Policy: How the Innovation Fund Tax Credit impacts Iowa

After being created in 2011 the Iowa Innovation Fund Tax credit sat for two years before it was used.

But in 2013, Des Moines-based Next Level Ventures became the first fund to be certified as an “Innovation Fund”. Five years later, it is the only certified fund.

And it wouldn’t exist without the Innovation Fund Tax Credit.

“The tax credit was essential in getting investors excited about looking at investing in a fund that focuses solely on Iowa-innovated companies,” said Craig Ibsen, Managing Principal at Next Level Ventures.

The credit intends to strengthen Iowa-based venture capital and encourage investments in early-stage companies in Iowa. In order to receive the credit, investments must be made through a certified innovation fund.

Seven years after the creation of the Innovation Fund Tax Credit, the Iowa Department of Revenue released a report looking into the impact this tax credit has had on the state.

As of now, the report was “inconclusive” as to whether or not this credit changed the number of investments within Iowa, but the report did state that some “metrics showed that states with a credit did have a more favorable climate for startup growth.” It also noted that it may be too early to tell the impact that these credits have.

The Certification Process

In order to become certified, the Iowa Economic Development Authority requires a potential fund to show that they will invest in “innovative businesses with a high growth potential” and must obtain a minimum of $15 million in investment commitments before it can start investing in companies.

The Investment Company Act of 1940—a federal act—also limits the number of investors to a fund. According to the act, companies with more than 100 investors are subject to regulation and requirements that most venture capital firms have trouble meeting.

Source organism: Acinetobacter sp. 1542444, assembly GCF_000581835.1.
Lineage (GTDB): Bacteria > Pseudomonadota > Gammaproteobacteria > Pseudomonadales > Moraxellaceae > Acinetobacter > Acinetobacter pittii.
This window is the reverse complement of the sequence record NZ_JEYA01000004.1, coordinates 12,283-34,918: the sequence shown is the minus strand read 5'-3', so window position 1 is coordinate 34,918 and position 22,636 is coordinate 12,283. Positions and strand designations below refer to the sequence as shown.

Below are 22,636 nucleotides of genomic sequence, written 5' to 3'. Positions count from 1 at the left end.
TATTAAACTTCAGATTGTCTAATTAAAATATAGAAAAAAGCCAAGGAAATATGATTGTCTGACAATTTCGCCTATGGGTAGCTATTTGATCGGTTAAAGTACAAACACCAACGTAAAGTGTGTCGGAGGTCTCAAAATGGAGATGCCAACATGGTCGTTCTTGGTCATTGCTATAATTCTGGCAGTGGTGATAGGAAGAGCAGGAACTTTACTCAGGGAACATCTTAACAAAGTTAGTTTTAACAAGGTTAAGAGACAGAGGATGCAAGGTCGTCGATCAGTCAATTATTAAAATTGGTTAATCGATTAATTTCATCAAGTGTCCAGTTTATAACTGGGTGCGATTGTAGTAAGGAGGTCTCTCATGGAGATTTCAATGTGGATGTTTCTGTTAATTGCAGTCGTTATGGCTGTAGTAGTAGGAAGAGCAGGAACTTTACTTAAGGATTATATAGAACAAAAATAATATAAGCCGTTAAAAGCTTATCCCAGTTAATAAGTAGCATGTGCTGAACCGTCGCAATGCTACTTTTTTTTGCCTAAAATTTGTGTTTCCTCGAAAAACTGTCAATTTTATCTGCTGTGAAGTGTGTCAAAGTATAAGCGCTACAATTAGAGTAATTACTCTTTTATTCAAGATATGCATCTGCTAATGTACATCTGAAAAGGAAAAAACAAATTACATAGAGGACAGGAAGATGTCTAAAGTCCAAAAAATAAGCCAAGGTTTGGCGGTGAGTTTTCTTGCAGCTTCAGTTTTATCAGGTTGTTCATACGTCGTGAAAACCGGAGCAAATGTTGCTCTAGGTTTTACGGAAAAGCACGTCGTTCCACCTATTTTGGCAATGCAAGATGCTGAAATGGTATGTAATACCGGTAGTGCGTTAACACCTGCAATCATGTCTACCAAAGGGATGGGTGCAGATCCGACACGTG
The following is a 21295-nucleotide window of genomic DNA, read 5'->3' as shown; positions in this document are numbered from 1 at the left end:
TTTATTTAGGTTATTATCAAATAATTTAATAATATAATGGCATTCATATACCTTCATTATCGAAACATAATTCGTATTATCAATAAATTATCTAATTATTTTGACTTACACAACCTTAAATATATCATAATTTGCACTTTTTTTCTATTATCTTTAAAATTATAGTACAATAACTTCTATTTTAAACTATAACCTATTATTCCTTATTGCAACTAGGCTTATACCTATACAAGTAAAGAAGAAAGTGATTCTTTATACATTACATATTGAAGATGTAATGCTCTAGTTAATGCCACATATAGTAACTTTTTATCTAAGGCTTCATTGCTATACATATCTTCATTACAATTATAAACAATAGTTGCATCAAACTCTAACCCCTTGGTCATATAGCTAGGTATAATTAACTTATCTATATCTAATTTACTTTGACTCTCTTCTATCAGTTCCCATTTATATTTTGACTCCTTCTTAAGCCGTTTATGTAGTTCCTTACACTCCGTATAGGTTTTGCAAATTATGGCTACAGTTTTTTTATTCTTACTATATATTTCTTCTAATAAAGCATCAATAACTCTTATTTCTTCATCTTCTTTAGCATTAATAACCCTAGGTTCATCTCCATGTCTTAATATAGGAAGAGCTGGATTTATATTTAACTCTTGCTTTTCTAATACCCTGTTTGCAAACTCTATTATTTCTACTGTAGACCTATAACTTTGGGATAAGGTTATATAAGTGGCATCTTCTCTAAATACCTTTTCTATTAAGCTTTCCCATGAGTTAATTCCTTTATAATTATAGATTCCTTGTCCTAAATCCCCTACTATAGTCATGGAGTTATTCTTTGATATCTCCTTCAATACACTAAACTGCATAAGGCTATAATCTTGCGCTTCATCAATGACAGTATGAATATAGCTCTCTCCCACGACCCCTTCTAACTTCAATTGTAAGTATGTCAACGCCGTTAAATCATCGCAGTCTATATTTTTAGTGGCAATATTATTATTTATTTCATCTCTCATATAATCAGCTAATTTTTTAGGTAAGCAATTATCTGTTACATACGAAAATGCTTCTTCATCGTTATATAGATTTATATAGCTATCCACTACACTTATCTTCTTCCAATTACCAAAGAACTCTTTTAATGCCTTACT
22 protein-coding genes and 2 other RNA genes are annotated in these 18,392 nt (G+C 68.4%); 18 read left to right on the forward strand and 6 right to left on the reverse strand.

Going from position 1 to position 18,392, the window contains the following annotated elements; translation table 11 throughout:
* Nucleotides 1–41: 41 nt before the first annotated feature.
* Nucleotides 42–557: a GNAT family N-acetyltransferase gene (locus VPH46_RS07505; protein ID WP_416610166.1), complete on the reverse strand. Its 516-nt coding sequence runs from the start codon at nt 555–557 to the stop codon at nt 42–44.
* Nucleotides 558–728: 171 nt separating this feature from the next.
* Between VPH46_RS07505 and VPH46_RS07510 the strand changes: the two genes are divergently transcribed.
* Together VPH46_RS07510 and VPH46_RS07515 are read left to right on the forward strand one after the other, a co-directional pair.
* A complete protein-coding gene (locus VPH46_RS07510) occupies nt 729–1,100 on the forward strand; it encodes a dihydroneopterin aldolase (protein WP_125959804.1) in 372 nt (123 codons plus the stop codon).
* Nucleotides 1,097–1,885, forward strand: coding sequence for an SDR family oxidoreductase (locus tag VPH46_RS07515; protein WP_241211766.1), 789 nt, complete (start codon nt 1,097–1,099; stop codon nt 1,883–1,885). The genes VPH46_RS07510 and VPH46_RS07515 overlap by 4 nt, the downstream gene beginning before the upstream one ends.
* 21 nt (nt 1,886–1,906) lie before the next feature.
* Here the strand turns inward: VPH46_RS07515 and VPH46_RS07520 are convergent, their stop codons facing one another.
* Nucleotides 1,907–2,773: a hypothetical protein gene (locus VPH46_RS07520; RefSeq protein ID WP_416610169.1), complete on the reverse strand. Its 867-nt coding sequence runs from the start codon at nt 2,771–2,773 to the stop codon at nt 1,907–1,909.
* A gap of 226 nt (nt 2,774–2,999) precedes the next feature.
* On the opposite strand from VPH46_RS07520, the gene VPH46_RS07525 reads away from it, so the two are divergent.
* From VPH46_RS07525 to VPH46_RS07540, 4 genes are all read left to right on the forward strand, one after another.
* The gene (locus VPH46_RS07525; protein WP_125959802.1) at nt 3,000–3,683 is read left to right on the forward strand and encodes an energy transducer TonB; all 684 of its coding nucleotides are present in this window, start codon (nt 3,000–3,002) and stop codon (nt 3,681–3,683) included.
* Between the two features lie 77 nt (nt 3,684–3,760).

Evolving tax credit

When the credit was created in 2011, taxpayers who invested in these funds were required to wait three years after investing to receive their tax credit and the initial credit was to be 20 percent of the investment.

In the first two years of the credit, no funds were certified, so no awards were given out. But in 2013, the legislature adjusted the credit.

“They made two important changes that made it more attractive to investors,” Ibsen said.

The legislature increased the tax credit from 20 to 25 percent and eliminated the delay in claiming the credit. That same year, Next Level Ventures became an approved fund.

Ibsen said they had their fund up and running six months after they were certified.


The combination of these two requirements has left some funds unable to become certified.

Recently, a seed venture fund, River Glen Ventures Partners, said they were not able to materialize as an innovation fund.

“We couldn’t get enough individual investors, there are constraints you can only have 100 investors in these partnerships,” fund founder Matt Busick said. “So if you raise $25 million in 100 slots, the average investment needs to be $250,000. And there’s just not that many angels willing to invest that in a single fund that is constrained to investing just in Iowa.”